3     longer attorneys-at-law, judges, or anything else.  To you, they are

 4     military conscripts.  In other words, soldiers.  Correct?

 5        A.   In times of peace, units are formed where a military conscript is

 6     supposed to report to a particular command belonging to the unit where

 7     his military assignment is.  In other words, every military conscript in

 8     peacetime knows what unit he belongs to, and is he to report to that unit

 9     or to that command where he had been informed to report to.  That's in

10     the briefest possible terms.

11        Q.   So, all able-bodied men who reached the age of 18 were supposed

12     to serve their military service.

13        A.   Yes.

14        Q.   Just wait.  I have another question for you.

15             Once they have served their military term, they are issued an

16     important document called a military booklet; correct?

17        A.   Yes.

18        Q.   In the booklet, they have the beginning and end date of their

19     military service.

20        A.   Yes.  As well as their military specialty.

21        Q.   Please do be patient.

22             They also have the military evidentiary speciality, or VES; in

23     other words, what they were trained during -- what they were trained in

24     during their military service, their specialty.

25        A.   Precisely.

Page 26967

 1        Q.   Any ranks are also mentioned, provided the person in question

 2     attended a school for reserve officers.

 3        A.   Yes.  Or the rank of squad leader if they were exceptional

 4     soldiers.

 5        Q.   In other words, the rank of a commissioned or non-commissioned

 6     officer is mentioned if one such rank applies.

 7        A.   Correct.

 8        Q.   Once the military service is over, such a person is under an

 9     obligation to report to a competent municipal organ when they are entered

10     in the military register of the reserve force or reserve force military

11     conscripts; correct?

12        A.   Yes.

13        Q.   His military booklet also mentions the war-time assignment you

14     mentioned.  In other words, the unit such a person is supposed to report

15     to is mentioned in case of an imminent threat of war or state of war,

16     including the assembly point where he is to report to; is that correct?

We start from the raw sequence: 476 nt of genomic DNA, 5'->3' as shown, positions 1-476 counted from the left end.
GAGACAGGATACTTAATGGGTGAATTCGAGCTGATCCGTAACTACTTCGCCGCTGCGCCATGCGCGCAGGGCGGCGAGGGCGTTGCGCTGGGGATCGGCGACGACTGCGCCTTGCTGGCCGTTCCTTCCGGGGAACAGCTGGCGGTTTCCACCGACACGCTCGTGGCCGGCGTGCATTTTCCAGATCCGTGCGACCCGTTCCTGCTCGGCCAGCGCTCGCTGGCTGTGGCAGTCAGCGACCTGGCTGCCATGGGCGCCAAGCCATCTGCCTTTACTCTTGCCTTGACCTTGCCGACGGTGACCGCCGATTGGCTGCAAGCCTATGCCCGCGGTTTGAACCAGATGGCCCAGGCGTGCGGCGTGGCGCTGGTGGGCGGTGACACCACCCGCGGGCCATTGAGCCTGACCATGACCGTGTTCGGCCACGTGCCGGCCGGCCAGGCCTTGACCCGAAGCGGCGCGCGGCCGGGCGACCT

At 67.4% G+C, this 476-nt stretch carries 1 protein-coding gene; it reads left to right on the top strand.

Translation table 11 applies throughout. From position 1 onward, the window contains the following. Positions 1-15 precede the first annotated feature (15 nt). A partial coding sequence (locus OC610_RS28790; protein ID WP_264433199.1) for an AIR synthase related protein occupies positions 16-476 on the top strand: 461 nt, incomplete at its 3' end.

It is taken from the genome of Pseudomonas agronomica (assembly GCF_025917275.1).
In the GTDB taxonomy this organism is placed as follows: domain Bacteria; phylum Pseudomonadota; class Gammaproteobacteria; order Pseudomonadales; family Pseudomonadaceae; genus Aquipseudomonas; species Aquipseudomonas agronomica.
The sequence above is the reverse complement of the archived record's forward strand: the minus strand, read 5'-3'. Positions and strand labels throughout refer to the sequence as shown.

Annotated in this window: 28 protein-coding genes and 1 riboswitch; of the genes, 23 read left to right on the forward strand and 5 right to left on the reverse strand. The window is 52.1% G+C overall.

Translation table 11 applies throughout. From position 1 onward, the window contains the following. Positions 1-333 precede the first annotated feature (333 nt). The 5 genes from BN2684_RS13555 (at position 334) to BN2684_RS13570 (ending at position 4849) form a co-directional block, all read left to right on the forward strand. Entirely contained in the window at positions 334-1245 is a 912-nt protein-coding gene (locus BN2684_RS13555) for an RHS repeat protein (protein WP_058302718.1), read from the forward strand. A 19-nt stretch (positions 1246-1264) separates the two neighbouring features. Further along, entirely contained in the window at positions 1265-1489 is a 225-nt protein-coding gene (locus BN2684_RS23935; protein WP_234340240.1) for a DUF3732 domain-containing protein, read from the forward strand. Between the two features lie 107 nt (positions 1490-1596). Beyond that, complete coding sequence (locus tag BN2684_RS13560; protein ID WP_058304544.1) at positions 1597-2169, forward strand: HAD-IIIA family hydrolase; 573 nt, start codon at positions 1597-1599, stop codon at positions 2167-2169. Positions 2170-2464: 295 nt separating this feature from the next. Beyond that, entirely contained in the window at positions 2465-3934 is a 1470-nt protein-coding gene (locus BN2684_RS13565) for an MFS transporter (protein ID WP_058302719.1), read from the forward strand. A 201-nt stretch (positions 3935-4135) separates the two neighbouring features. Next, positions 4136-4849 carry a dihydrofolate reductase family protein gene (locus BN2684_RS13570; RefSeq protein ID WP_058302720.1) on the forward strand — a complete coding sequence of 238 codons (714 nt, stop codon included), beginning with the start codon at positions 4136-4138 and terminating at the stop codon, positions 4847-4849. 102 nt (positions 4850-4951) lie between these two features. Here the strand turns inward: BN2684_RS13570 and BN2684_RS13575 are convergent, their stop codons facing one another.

17        A.   Yes.

18        Q.   Now I'm interested in the following.  When one of them decides to

19     attend training for a civilian policeman, they either attend an

20     abbreviated policing course or enrol in a police school, whereupon they

21     are -- become civilian policemen.  Once they are civilian policemen,

22     their status of a reserve military conscript is put on hold, and for as

23     long as that person is performing police duties and tasks, such a person

24     is not considered a military reserve conscript?

25        A.   That is correct.  And they probably attend military exercises --

Page 26968

 1             THE INTERPRETER:  Interpreter's correction: police exercises.

 2                           [Defence counsel confer]

 3             MR. CVIJETIC: [Interpretation]

 4        Q.   However, when the status of imminent threat of war is declared,

 5     or the state of war, the situation changes, General Lisica.  Then all

 6     from that age bracket, including civilian police officers and the

 7     minister of the interior, are duty-bound to respond to the call-up;

 8     correct?

 9        A.   Correct.  Yes, that's how it goes.

10        Q.   So that in the Ministry of the Interior from the minister down to

11     the lowest-ranking employee everybody is a military conscript; correct?

12        A.   Yes.  Under the law, that's how it is.

13        Q.   Throughout their tenure at the police, they still have a military

14     booklet, don't they?

15        A.   Yes, they do.  If they served in the army.  Although some police

16     officers did not serve.

17        Q.   General, if it is assessed that the situation is such as to

18     require their participation in combat operations, they will have to get

19     uniforms and weapons and will have to go to war; correct?

20        A.   That is correct.

21        Q.   If it is assessed that the situation does not require the

22     participation of all of them in the war, they can discharge their regular

23     duties, but the people's defence body in charge issues them a decision of